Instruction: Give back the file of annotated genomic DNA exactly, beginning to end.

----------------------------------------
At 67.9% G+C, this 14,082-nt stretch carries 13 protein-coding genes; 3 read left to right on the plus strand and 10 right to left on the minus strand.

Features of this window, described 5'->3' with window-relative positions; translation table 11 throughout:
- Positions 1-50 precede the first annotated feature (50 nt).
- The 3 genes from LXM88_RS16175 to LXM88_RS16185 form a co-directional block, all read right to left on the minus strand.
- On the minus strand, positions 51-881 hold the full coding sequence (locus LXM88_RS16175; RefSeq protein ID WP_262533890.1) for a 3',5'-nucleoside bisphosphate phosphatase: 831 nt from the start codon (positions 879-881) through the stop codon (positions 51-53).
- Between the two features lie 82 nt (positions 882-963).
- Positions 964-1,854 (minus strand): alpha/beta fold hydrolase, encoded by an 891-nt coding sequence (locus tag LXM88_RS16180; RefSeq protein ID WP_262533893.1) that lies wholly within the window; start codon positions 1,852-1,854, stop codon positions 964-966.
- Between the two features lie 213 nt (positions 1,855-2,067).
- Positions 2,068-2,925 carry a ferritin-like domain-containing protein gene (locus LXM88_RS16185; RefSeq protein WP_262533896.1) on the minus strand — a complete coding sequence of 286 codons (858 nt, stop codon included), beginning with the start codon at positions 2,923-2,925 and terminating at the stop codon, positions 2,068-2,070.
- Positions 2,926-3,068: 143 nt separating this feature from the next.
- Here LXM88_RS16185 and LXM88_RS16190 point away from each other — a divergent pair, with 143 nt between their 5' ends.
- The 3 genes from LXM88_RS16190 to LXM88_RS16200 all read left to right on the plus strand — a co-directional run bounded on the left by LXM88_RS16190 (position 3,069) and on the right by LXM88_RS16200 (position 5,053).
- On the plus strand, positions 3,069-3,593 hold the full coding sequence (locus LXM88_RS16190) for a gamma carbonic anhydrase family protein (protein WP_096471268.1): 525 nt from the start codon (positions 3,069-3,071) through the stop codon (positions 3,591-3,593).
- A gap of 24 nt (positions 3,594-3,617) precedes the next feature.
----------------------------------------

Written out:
At 67.9% G+C, this 14,082-nt stretch carries 13 protein-coding genes; 3 read left to right on the plus strand and 10 right to left on the minus strand.

Features of this window, described 5'->3' with window-relative positions; translation table 11 throughout:
- Positions 1-50 precede the first annotated feature (50 nt).
- The 3 genes from LXM88_RS16175 to LXM88_RS16185 form a co-directional block, all read right to left on the minus strand.
- On the minus strand, positions 51-881 hold the full coding sequence (locus LXM88_RS16175; RefSeq protein ID WP_262533890.1) for a 3',5'-nucleoside bisphosphate phosphatase: 831 nt from the start codon (positions 879-881) through the stop codon (positions 51-53).
- Between the two features lie 82 nt (positions 882-963).
- Positions 964-1,854 (minus strand): alpha/beta fold hydrolase, encoded by an 891-nt coding sequence (locus tag LXM88_RS16180; RefSeq protein ID WP_262533893.1) that lies wholly within the window; start codon positions 1,852-1,854, stop codon positions 964-966.
- Between the two features lie 213 nt (positions 1,855-2,067).
- Positions 2,068-2,925 carry a ferritin-like domain-containing protein gene (locus LXM88_RS16185; RefSeq protein WP_262533896.1) on the minus strand — a complete coding sequence of 286 codons (858 nt, stop codon included), beginning with the start codon at positions 2,923-2,925 and terminating at the stop codon, positions 2,068-2,070.
- Positions 2,926-3,068: 143 nt separating this feature from the next.
- Here LXM88_RS16185 and LXM88_RS16190 point away from each other — a divergent pair, with 143 nt between their 5' ends.
- The 3 genes from LXM88_RS16190 to LXM88_RS16200 all read left to right on the plus strand — a co-directional run bounded on the left by LXM88_RS16190 (position 3,069) and on the right by LXM88_RS16200 (position 5,053).
- On the plus strand, positions 3,069-3,593 hold the full coding sequence (locus LXM88_RS16190) for a gamma carbonic anhydrase family protein (protein WP_096471268.1): 525 nt from the start codon (positions 3,069-3,071) through the stop codon (positions 3,591-3,593).
- A gap of 24 nt (positions 3,594-3,617) precedes the next feature.